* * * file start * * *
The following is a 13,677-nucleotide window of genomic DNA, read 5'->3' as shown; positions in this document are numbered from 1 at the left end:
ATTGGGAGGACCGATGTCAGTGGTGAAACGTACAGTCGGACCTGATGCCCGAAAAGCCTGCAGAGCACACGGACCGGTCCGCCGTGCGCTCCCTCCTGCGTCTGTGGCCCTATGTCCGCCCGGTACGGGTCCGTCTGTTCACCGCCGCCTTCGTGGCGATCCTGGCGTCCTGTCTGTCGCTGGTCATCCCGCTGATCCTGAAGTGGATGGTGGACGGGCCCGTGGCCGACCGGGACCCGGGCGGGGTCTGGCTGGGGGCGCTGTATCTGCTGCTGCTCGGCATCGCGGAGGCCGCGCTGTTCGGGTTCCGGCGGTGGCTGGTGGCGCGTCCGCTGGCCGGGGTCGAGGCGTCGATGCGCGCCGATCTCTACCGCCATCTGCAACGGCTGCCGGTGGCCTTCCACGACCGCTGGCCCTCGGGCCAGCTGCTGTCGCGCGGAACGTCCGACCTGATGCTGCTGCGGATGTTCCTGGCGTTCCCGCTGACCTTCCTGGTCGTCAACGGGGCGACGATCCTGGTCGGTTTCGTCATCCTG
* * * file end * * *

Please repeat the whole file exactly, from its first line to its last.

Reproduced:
The following is a 13,677-nucleotide window of genomic DNA, read 5'->3' as shown; positions in this document are numbered from 1 at the left end:
ATTGGGAGGACCGATGTCAGTGGTGAAACGTACAGTCGGACCTGATGCCCGAAAAGCCTGCAGAGCACACGGACCGGTCCGCCGTGCGCTCCCTCCTGCGTCTGTGGCCCTATGTCCGCCCGGTACGGGTCCGTCTGTTCACCGCCGCCTTCGTGGCGATCCTGGCGTCCTGTCTGTCGCTGGTCATCCCGCTGATCCTGAAGTGGATGGTGGACGGGCCCGTGGCCGACCGGGACCCGGGCGGGGTCTGGCTGGGGGCGCTGTATCTGCTGCTGCTCGGCATCGCGGAGGCCGCGCTGTTCGGGTTCCGGCGGTGGCTGGTGGCGCGTCCGCTGGCCGGGGTCGAGGCGTCGATGCGCGCCGATCTCTACCGCCATCTGCAACGGCTGCCGGTGGCCTTCCACGACCGCTGGCCCTCGGGCCAGCTGCTGTCGCGCGGAACGTCCGACCTGATGCTGCTGCGGATGTTCCTGGCGTTCCCGCTGACCTTCCTGGTCGTCAACGGGGCGACGATCCTGGTCGGTTTCGTCATCCTG